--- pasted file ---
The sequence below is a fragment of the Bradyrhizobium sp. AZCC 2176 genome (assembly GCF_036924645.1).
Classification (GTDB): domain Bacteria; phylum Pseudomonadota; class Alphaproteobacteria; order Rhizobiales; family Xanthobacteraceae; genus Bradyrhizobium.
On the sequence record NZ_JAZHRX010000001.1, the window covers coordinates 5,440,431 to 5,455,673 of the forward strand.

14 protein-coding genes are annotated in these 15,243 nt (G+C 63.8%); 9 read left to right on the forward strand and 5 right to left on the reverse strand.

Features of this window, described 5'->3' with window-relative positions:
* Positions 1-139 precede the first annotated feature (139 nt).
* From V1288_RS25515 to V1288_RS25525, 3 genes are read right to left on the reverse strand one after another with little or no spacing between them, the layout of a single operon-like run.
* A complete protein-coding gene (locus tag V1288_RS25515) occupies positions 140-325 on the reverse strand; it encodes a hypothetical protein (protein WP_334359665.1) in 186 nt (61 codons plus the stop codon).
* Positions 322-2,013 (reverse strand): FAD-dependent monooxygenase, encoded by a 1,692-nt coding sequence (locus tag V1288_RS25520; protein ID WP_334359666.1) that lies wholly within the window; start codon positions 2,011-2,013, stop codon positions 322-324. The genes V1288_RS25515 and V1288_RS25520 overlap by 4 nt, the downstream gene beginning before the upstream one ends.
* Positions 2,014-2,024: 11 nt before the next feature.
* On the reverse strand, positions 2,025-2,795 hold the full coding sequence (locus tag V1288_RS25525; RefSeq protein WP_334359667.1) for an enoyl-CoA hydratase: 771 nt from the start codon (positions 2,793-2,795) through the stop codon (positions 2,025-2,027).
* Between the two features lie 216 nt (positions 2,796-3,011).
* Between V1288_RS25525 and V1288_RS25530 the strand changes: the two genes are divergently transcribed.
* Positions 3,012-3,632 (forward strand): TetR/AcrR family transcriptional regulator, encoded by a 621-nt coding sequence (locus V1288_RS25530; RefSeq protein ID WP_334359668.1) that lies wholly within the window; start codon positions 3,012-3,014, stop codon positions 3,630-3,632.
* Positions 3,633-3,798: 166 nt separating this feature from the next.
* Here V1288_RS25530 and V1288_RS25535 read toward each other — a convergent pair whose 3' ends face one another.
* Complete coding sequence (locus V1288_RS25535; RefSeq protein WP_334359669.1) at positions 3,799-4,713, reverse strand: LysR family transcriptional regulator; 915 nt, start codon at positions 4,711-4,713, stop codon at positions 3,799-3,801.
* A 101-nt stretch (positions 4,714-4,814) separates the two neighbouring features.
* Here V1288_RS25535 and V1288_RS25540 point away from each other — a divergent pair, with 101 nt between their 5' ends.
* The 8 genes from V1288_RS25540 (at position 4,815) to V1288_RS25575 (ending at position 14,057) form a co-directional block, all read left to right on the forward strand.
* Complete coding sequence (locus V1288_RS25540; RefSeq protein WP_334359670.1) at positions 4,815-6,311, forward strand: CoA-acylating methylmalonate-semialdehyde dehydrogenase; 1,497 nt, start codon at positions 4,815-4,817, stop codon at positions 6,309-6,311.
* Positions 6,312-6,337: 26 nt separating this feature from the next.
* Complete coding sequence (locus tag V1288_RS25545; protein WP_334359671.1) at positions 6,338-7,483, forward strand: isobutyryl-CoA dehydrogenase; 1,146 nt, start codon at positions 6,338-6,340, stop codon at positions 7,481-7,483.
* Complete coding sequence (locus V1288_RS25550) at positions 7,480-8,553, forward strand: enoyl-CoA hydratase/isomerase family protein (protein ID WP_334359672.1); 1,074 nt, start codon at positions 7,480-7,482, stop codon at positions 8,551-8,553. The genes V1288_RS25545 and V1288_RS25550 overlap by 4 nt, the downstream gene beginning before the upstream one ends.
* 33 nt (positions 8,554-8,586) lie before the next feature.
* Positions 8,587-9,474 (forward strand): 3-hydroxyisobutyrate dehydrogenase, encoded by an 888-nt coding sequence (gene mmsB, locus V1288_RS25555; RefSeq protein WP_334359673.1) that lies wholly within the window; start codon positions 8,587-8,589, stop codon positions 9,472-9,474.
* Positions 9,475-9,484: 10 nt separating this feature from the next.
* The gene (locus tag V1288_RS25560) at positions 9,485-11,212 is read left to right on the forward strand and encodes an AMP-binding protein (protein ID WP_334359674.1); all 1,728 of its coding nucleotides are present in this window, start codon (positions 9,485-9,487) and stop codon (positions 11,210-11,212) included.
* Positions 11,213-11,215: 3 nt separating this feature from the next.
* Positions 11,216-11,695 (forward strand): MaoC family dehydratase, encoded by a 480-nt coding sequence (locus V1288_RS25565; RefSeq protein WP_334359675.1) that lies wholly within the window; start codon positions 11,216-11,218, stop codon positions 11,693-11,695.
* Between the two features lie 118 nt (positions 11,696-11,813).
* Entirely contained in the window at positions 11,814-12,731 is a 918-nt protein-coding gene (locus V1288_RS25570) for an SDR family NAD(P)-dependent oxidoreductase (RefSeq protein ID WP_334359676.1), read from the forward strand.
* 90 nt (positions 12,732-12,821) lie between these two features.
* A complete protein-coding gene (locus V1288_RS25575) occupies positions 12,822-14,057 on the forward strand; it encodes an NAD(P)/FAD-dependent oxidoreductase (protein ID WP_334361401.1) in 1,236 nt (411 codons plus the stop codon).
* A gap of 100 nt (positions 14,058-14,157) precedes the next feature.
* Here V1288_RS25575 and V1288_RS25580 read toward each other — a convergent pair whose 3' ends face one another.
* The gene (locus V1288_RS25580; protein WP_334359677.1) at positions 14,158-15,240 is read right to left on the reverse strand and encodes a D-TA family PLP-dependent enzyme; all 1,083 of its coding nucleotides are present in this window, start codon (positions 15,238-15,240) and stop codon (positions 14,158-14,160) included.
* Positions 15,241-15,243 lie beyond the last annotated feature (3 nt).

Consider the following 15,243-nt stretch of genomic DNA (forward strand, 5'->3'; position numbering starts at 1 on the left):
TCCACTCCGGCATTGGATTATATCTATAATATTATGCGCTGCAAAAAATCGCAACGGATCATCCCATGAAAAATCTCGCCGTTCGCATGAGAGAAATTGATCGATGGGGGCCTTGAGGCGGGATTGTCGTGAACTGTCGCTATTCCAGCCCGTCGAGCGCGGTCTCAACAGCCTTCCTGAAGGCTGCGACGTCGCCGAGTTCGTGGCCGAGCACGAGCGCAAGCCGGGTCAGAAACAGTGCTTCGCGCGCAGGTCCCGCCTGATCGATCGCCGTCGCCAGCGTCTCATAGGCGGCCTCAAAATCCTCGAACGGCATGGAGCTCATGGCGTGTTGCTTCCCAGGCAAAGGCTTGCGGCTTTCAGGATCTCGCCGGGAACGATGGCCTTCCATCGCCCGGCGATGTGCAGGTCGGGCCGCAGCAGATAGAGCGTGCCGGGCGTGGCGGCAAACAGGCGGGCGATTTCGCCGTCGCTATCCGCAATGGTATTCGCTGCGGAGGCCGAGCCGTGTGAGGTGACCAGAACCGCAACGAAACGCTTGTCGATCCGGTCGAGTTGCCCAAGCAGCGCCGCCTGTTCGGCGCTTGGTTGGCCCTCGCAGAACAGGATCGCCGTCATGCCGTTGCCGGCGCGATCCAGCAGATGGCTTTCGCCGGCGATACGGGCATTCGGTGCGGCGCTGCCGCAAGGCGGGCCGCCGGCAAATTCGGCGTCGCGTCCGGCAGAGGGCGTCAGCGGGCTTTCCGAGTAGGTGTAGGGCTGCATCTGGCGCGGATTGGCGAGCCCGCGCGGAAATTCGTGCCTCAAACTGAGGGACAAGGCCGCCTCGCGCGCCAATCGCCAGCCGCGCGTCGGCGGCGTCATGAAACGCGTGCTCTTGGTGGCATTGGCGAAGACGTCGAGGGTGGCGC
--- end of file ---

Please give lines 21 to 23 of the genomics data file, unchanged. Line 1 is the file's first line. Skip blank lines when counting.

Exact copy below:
* Complete coding sequence (locus V1288_RS25540; RefSeq protein WP_334359670.1) at positions 4,815-6,311, forward strand: CoA-acylating methylmalonate-semialdehyde dehydrogenase; 1,497 nt, start codon at positions 4,815-4,817, stop codon at positions 6,309-6,311.
* Positions 6,312-6,337: 26 nt separating this feature from the next.
* Complete coding sequence (locus tag V1288_RS25545; protein WP_334359671.1) at positions 6,338-7,483, forward strand: isobutyryl-CoA dehydrogenase; 1,146 nt, start codon at positions 6,338-6,340, stop codon at positions 7,481-7,483.